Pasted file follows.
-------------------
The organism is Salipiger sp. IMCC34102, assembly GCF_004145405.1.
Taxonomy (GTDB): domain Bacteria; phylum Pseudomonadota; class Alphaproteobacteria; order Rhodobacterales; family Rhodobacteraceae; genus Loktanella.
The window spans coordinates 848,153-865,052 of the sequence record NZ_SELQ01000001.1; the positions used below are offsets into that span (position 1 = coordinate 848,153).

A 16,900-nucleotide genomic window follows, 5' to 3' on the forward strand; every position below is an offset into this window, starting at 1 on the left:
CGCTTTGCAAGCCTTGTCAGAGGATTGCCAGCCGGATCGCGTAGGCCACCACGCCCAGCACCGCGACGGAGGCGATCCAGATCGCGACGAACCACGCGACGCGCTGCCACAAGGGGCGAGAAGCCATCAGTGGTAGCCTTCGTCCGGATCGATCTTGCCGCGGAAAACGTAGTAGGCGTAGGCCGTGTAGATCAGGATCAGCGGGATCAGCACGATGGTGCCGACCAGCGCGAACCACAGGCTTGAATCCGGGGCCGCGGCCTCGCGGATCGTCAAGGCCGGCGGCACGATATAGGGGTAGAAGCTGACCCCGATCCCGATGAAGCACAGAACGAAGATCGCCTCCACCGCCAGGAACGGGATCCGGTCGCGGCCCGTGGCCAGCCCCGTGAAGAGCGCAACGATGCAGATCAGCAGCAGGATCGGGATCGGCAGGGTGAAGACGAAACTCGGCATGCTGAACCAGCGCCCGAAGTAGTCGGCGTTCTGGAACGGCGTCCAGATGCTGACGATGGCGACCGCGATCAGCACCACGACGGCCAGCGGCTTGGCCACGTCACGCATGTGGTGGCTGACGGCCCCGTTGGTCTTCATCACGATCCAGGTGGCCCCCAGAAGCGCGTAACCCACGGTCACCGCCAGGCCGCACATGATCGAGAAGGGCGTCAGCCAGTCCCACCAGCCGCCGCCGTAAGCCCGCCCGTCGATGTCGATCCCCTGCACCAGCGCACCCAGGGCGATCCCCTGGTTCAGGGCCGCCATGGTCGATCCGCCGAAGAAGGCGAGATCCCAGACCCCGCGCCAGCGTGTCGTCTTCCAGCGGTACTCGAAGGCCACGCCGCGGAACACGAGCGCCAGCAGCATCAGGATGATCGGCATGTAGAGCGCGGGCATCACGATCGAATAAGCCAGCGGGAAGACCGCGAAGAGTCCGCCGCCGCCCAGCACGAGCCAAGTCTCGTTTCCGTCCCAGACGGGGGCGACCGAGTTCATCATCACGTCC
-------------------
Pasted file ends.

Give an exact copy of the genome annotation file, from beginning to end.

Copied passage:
The organism is Salipiger sp. IMCC34102, assembly GCF_004145405.1.
Taxonomy (GTDB): domain Bacteria; phylum Pseudomonadota; class Alphaproteobacteria; order Rhodobacterales; family Rhodobacteraceae; genus Loktanella.
The window spans coordinates 848,153-865,052 of the sequence record NZ_SELQ01000001.1; the positions used below are offsets into that span (position 1 = coordinate 848,153).

A 16,900-nucleotide genomic window follows, 5' to 3' on the forward strand; every position below is an offset into this window, starting at 1 on the left:
CGCTTTGCAAGCCTTGTCAGAGGATTGCCAGCCGGATCGCGTAGGCCACCACGCCCAGCACCGCGACGGAGGCGATCCAGATCGCGACGAACCACGCGACGCGCTGCCACAAGGGGCGAGAAGCCATCAGTGGTAGCCTTCGTCCGGATCGATCTTGCCGCGGAAAACGTAGTAGGCGTAGGCCGTGTAGATCAGGATCAGCGGGATCAGCACGATGGTGCCGACCAGCGCGAACCACAGGCTTGAATCCGGGGCCGCGGCCTCGCGGATCGTCAAGGCCGGCGGCACGATATAGGGGTAGAAGCTGACCCCGATCCCGATGAAGCACAGAACGAAGATCGCCTCCACCGCCAGGAACGGGATCCGGTCGCGGCCCGTGGCCAGCCCCGTGAAGAGCGCAACGATGCAGATCAGCAGCAGGATCGGGATCGGCAGGGTGAAGACGAAACTCGGCATGCTGAACCAGCGCCCGAAGTAGTCGGCGTTCTGGAACGGCGTCCAGATGCTGACGATGGCGACCGCGATCAGCACCACGACGGCCAGCGGCTTGGCCACGTCACGCATGTGGTGGCTGACGGCCCCGTTGGTCTTCATCACGATCCAGGTGGCCCCCAGAAGCGCGTAACCCACGGTCACCGCCAGGCCGCACATGATCGAGAAGGGCGTCAGCCAGTCCCACCAGCCGCCGCCGTAAGCCCGCCCGTCGATGTCGATCCCCTGCACCAGCGCACCCAGGGCGATCCCCTGGTTCAGGGCCGCCATGGTCGATCCGCCGAAGAAGGCGAGATCCCAGACCCCGCGCCAGCGTGTCGTCTTCCAGCGGTACTCGAAGGCCACGCCGCGGAACACGAGCGCCAGCAGCATCAGGATGATCGGCATGTAGAGCGCGGGCATCACGATCGAATAAGCCAGCGGGAAGACCGCGAAGAGTCCGCCGCCGCCCAGCACGAGCCAAGTCTCGTTTCCGTCCCAGACGGGGGCGACCGAGTTCATCATCACGTCC